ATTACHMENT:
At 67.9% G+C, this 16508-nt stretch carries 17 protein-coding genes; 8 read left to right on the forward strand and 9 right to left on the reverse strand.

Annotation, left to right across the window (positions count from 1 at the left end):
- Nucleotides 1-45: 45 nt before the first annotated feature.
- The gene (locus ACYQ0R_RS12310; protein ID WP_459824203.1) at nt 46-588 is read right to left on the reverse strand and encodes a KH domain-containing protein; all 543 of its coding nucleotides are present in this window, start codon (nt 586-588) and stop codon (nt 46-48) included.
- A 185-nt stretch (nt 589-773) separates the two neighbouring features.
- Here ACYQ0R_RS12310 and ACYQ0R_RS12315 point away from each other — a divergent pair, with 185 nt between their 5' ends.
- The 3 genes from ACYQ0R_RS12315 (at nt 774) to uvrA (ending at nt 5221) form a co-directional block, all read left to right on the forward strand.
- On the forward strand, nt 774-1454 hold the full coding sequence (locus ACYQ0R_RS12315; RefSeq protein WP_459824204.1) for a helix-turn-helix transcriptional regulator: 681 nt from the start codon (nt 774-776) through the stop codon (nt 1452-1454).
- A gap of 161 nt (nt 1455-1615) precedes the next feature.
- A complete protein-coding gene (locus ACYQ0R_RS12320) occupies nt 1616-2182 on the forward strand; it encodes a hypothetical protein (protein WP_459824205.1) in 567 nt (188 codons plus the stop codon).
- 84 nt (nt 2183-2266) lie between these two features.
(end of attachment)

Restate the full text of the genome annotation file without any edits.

At 67.9% G+C, this 16508-nt stretch carries 17 protein-coding genes; 8 read left to right on the forward strand and 9 right to left on the reverse strand.

Annotation, left to right across the window (positions count from 1 at the left end):
- Nucleotides 1-45: 45 nt before the first annotated feature.
- The gene (locus ACYQ0R_RS12310; protein ID WP_459824203.1) at nt 46-588 is read right to left on the reverse strand and encodes a KH domain-containing protein; all 543 of its coding nucleotides are present in this window, start codon (nt 586-588) and stop codon (nt 46-48) included.
- A 185-nt stretch (nt 589-773) separates the two neighbouring features.
- Here ACYQ0R_RS12310 and ACYQ0R_RS12315 point away from each other — a divergent pair, with 185 nt between their 5' ends.
- The 3 genes from ACYQ0R_RS12315 (at nt 774) to uvrA (ending at nt 5221) form a co-directional block, all read left to right on the forward strand.
- On the forward strand, nt 774-1454 hold the full coding sequence (locus ACYQ0R_RS12315; RefSeq protein WP_459824204.1) for a helix-turn-helix transcriptional regulator: 681 nt from the start codon (nt 774-776) through the stop codon (nt 1452-1454).
- A gap of 161 nt (nt 1455-1615) precedes the next feature.
- A complete protein-coding gene (locus ACYQ0R_RS12320) occupies nt 1616-2182 on the forward strand; it encodes a hypothetical protein (protein WP_459824205.1) in 567 nt (188 codons plus the stop codon).
- 84 nt (nt 2183-2266) lie between these two features.